News & Features
April 04, 2019
“Faith is taking the first step, even when you don’t see the whole staircase.”
Martin Luther King, Jr.
"A journey of a thousand miles begins with a single step"
In Genesis 12, God commands Abraham and Sarah to go “to the place I will show you.” Abraham and Sarah struggled, as anyone would, with not being aware of the destination, after all they didn’t have Google maps or Waze! All they had was faith. They set out on their journey, by faith, one step at a time until they realized the promise God made to them. Like our spiritual forefathers and foremothers, God has led the Diocese of Washington on a journey to Become Good Soil and our response to God’s call mirrors that of Abraham and Sarah--by faith--one step at a time.
We know God’s preferred future for us will result in greater fruitfulness in spiritual growth, vibrant congregational life, more confident evangelism and deeper engagement in our communities, in faithfulness to Jesus and his mission of love. We get there by taking One Faithful Next Step.
As Bishop Mariann has expressed, there is no need to wait until the end of the Diocesan planning process to move forward strategically within parishes and regions. One Faithful Next Step that parish leaders can take to sustain momentum is to sign up for the Unstuck Course. Covering 12 core issues, this course will help you learn principles and practices that break down barriers to church health and growth.
Through this course you will gain the ability to help your church:
- Find clarity around mission, vision, values, and strategy
- Grow by expanding the “front door”
- Learn the best ways to close the “back door”
- Discover practical ways to enhance weekend services
- Build a plan to develop more leaders
- Learn to build teams & increase volunteer engagement
- Develop a Senior Leadership Team that works
- Learn how to staff for growth
- Clarify roles for the board & staff
- Improve communications at your church
- Learn how to establish healthier finances
- Build tools to monitor health & growth
Each lesson contains eight sections: overview (read), the big idea (watch), consider this (read), picture this (to-do), talk it out (to-do), dive deeper (to-do), self-evaluation, and leadership appreciation (to-do). Each of the eight steps takes approximately 3-4 weeks, so the entire course could be done in 8-12 months. There is a PDF accompanying each lesson that can be shared with the team.
To sign up for this course and receive more information, contact Mildred Reyes, missioner for Formation.
One more Faithful Step is for your prayers as we continue the work of Becoming Good Soil. The Rev. Joseph Constant, rector of St. John's, Beltsville, wrote a collect for the Becoming Good Soil process.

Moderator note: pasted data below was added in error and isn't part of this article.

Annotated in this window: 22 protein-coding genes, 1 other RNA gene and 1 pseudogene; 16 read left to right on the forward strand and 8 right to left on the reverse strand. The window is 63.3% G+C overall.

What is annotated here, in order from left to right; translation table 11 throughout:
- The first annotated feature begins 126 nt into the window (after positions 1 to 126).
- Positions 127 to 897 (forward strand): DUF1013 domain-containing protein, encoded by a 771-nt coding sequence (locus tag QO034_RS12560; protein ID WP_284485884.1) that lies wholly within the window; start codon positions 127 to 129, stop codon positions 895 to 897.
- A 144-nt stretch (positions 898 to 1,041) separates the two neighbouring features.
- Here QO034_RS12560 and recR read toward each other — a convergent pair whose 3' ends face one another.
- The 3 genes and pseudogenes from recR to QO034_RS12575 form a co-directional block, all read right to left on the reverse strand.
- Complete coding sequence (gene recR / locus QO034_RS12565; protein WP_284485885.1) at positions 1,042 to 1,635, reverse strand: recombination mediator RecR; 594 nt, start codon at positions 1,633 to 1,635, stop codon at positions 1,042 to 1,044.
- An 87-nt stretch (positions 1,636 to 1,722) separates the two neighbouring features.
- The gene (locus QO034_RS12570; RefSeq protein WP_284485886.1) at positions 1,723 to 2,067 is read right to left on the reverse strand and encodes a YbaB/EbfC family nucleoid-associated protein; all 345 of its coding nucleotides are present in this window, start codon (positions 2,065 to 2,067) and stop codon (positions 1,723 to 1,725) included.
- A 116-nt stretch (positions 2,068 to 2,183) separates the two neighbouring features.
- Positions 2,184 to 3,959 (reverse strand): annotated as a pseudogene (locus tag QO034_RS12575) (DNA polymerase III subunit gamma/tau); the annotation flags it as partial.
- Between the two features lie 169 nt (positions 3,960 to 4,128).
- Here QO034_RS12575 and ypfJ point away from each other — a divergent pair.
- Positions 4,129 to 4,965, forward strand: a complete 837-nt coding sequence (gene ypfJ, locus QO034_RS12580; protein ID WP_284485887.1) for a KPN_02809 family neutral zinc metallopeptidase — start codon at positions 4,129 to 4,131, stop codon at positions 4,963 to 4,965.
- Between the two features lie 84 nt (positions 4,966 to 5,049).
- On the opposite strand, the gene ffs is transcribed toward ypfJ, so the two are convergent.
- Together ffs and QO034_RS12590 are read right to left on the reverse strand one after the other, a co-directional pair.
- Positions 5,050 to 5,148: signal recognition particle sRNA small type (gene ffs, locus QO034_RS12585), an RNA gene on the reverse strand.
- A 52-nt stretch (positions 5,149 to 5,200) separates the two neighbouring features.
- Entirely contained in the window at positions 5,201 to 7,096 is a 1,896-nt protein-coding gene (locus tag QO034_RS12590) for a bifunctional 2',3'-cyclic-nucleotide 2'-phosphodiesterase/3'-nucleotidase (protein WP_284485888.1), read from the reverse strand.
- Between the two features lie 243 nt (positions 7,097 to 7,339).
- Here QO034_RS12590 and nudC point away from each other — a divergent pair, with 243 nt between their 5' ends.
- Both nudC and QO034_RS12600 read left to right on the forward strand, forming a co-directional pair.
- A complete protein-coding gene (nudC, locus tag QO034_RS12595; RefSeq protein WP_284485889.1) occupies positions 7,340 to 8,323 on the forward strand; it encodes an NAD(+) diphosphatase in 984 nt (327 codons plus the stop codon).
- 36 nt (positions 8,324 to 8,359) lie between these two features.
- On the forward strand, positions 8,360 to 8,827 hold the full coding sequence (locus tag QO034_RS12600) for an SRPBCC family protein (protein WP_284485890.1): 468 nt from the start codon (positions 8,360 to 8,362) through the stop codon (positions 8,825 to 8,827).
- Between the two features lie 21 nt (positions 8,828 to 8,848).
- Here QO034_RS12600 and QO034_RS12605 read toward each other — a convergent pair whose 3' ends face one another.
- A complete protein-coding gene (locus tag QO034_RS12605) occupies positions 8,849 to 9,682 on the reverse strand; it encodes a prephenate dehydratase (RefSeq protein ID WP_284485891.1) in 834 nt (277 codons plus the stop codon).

Gracious God, thank you for your love and faithfulness toward us. Your Son Jesus Christ commissioned the Church to go into the world and make disciples of all nations. We come to you as members of the Episcopal Diocese of Washington asking for your guidance as we engage in our Strategic Planning Process. Give us wisdom to discern your vision for the diocese and courage for our churches to implement the vision through programs and ministries. We pray for our sister, Bishop Mariann, and members of the diocesan staff as they provide inspiration and guidance to our churches. Open our hearts to your Holy Spirit and lead us to follow the Way of Love with creativity and purpose. We offer our prayer and petition in the name of your Son, our Savior Jesus Christ.
April 04, 2019
“Why should faith communities care about justice?”
“What tells us more about the values of a community than what it spends money on?”
“In order to get from the world as it is to the world as we want it to be, we need power.”
These snippets can be heard on Thursday afternoons at The Epiphany Power Hour, a new social justice conversation series held weekly at The Church of the Epiphany in Washington, D.C. (map) Each week, we discuss systemic injustices, and ways we can affect change.
For years, Epiphany has operated homeless services such as The Welcome Table and Street Church - programs that provide meals, supplies, opportunities for creativity, and ministry to the downtown poor. Like many churches, we have operated within a paradigm of charity; that it is our duty, as people of God, to serve those who are perceived as “less fortunate” and “underprivileged.” Meals, extra socks, and a few hours of shelter are necessary for those surviving day-to-day, but they do little to combat the root causes of widespread poverty. “We believe that it is our duty to shift the charity paradigm toward one of agency and justice.” says The Rev. Glenna Huber, rector of Epiphany and host of the Power Hour.